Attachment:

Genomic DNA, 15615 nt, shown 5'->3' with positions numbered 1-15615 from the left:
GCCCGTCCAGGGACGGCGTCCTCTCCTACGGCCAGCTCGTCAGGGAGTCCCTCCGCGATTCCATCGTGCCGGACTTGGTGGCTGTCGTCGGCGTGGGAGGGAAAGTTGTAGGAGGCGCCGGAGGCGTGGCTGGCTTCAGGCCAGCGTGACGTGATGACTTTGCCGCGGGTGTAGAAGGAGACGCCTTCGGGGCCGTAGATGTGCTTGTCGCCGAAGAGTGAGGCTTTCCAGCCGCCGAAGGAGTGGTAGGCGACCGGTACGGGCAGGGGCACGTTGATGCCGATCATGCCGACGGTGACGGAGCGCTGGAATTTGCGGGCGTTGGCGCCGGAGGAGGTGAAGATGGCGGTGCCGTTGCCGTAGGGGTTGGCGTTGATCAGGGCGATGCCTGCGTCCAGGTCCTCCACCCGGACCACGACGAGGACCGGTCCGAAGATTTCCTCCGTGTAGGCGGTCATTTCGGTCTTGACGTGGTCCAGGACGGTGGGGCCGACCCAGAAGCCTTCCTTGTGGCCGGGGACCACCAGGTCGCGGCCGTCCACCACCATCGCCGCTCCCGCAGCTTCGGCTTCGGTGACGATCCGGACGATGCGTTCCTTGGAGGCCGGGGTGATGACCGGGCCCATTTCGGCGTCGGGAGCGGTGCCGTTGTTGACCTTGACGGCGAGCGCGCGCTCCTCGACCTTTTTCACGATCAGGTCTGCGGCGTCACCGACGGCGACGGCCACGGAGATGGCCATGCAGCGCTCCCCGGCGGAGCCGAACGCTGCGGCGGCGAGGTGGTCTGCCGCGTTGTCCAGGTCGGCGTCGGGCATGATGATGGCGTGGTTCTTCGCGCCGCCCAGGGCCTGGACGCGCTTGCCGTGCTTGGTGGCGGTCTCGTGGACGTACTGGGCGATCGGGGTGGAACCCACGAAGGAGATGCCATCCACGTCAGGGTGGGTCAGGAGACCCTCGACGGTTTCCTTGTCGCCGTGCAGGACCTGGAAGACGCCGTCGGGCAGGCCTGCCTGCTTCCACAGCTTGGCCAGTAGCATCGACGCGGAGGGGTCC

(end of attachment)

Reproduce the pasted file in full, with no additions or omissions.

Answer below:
Genomic DNA, 15615 nt, shown 5'->3' with positions numbered 1-15615 from the left:
GCCCGTCCAGGGACGGCGTCCTCTCCTACGGCCAGCTCGTCAGGGAGTCCCTCCGCGATTCCATCGTGCCGGACTTGGTGGCTGTCGTCGGCGTGGGAGGGAAAGTTGTAGGAGGCGCCGGAGGCGTGGCTGGCTTCAGGCCAGCGTGACGTGATGACTTTGCCGCGGGTGTAGAAGGAGACGCCTTCGGGGCCGTAGATGTGCTTGTCGCCGAAGAGTGAGGCTTTCCAGCCGCCGAAGGAGTGGTAGGCGACCGGTACGGGCAGGGGCACGTTGATGCCGATCATGCCGACGGTGACGGAGCGCTGGAATTTGCGGGCGTTGGCGCCGGAGGAGGTGAAGATGGCGGTGCCGTTGCCGTAGGGGTTGGCGTTGATCAGGGCGATGCCTGCGTCCAGGTCCTCCACCCGGACCACGACGAGGACCGGTCCGAAGATTTCCTCCGTGTAGGCGGTCATTTCGGTCTTGACGTGGTCCAGGACGGTGGGGCCGACCCAGAAGCCTTCCTTGTGGCCGGGGACCACCAGGTCGCGGCCGTCCACCACCATCGCCGCTCCCGCAGCTTCGGCTTCGGTGACGATCCGGACGATGCGTTCCTTGGAGGCCGGGGTGATGACCGGGCCCATTTCGGCGTCGGGAGCGGTGCCGTTGTTGACCTTGACGGCGAGCGCGCGCTCCTCGACCTTTTTCACGATCAGGTCTGCGGCGTCACCGACGGCGACGGCCACGGAGATGGCCATGCAGCGCTCCCCGGCGGAGCCGAACGCTGCGGCGGCGAGGTGGTCTGCCGCGTTGTCCAGGTCGGCGTCGGGCATGATGATGGCGTGGTTCTTCGCGCCGCCCAGGGCCTGGACGCGCTTGCCGTGCTTGGTGGCGGTCTCGTGGACGTACTGGGCGATCGGGGTGGAACCCACGAAGGAGATGCCATCCACGTCAGGGTGGGTCAGGAGACCCTCGACGGTTTCCTTGTCGCCGTGCAGGACCTGGAAGACGCCGTCGGGCAGGCCTGCCTGCTTCCACAGCTTGGCCAGTAGCATCGACGCGGAGGGGTCC